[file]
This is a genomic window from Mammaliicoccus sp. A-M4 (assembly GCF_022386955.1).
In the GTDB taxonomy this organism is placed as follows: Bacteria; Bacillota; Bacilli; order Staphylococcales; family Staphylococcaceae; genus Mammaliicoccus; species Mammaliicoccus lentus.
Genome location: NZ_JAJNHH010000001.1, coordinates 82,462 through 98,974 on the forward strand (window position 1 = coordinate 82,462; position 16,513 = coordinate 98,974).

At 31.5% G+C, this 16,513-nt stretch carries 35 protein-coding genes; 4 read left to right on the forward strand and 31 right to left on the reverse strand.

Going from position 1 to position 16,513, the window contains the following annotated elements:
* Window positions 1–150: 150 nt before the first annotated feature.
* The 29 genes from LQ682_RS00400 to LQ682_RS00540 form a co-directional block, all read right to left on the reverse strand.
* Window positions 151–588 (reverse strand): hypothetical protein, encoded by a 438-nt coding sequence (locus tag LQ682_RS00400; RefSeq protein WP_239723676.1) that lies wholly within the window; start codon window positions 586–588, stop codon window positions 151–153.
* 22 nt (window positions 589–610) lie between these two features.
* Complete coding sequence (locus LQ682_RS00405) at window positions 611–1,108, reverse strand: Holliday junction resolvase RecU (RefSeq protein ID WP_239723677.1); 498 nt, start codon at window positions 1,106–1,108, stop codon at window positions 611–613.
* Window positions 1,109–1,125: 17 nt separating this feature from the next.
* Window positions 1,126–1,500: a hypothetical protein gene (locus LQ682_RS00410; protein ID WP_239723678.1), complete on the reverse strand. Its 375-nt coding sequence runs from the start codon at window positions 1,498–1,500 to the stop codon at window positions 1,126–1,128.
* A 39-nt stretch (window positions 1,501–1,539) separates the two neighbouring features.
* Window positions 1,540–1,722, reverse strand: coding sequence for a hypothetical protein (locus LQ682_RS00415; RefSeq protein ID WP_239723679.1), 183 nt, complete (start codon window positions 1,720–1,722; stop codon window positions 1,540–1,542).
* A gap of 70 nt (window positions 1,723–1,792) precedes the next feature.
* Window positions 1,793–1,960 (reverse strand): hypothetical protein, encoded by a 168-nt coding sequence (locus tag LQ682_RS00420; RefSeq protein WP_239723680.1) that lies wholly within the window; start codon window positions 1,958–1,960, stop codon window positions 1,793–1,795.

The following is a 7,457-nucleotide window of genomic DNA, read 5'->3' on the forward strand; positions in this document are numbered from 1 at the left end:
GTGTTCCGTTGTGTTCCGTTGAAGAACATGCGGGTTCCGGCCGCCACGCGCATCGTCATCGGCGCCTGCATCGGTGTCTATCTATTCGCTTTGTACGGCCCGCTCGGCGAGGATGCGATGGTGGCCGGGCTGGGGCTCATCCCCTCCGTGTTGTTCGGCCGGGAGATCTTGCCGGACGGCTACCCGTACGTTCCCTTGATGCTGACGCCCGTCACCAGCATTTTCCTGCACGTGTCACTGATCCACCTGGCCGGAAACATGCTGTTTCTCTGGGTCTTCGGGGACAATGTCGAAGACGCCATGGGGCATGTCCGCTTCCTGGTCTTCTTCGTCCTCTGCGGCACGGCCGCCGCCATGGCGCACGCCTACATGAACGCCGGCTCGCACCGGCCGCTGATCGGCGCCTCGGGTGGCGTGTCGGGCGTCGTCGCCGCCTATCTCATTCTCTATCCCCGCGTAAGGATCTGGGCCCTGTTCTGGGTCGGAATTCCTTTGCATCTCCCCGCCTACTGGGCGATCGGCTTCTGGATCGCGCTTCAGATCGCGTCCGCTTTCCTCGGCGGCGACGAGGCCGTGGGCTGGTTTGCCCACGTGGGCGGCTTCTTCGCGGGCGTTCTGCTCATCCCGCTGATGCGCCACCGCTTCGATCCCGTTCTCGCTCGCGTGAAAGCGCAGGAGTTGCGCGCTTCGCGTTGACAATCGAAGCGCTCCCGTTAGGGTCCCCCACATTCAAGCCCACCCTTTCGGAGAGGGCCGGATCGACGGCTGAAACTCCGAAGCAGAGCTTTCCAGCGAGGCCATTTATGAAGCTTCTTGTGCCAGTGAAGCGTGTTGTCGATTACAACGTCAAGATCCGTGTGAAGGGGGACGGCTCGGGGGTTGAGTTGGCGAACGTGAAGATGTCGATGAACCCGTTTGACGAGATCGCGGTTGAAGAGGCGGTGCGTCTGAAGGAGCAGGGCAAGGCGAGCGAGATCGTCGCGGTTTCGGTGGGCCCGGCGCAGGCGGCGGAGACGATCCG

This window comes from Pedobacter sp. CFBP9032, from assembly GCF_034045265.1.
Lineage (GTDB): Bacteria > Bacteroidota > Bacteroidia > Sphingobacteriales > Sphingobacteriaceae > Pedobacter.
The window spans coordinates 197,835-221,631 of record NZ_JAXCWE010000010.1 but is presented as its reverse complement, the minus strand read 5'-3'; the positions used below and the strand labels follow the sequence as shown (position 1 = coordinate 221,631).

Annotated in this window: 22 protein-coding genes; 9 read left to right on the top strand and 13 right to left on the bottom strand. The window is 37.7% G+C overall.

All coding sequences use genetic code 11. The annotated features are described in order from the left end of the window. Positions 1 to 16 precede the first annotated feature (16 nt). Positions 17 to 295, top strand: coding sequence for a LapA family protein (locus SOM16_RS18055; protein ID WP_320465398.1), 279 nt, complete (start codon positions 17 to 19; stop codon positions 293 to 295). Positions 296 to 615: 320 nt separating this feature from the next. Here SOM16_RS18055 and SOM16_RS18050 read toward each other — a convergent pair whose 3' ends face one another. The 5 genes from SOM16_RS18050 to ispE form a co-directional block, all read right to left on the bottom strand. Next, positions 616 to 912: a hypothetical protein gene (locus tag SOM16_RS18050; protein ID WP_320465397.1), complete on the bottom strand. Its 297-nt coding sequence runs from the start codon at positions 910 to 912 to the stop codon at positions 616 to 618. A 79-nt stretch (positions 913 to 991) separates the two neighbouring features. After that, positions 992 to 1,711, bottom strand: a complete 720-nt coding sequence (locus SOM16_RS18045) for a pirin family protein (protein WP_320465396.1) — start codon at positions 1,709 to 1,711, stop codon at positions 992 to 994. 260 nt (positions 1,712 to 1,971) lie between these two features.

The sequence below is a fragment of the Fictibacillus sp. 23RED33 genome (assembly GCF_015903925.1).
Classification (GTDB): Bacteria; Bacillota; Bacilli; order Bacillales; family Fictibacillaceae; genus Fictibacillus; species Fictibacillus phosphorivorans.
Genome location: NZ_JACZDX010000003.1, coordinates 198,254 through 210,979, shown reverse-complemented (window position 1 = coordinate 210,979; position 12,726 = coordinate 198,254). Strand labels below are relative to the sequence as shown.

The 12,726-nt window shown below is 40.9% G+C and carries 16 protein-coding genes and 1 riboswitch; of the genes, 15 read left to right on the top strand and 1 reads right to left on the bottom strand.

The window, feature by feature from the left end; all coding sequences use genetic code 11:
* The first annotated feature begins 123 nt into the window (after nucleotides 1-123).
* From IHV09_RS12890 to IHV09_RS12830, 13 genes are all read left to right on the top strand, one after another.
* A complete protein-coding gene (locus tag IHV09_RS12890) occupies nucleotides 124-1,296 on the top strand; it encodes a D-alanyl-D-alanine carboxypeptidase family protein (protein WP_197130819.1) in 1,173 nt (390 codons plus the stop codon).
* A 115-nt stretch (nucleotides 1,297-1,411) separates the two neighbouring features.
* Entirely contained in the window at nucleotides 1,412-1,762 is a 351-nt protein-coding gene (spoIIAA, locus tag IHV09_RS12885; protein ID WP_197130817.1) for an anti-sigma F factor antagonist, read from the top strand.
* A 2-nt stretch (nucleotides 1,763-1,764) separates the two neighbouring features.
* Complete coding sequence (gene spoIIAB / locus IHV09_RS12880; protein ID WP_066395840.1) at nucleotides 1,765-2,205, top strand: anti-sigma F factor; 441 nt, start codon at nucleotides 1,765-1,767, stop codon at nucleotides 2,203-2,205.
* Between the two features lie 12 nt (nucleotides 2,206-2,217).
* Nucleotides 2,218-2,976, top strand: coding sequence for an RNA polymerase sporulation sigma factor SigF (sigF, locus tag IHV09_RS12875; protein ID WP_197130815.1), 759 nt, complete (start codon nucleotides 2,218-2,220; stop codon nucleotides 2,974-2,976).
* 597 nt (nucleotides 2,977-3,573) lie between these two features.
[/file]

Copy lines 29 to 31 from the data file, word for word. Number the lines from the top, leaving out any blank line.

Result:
* The first annotated feature begins 123 nt into the window (after nucleotides 1-123).
* From IHV09_RS12890 to IHV09_RS12830, 13 genes are all read left to right on the top strand, one after another.
* A complete protein-coding gene (locus tag IHV09_RS12890) occupies nucleotides 124-1,296 on the top strand; it encodes a D-alanyl-D-alanine carboxypeptidase family protein (protein WP_197130819.1) in 1,173 nt (390 codons plus the stop codon).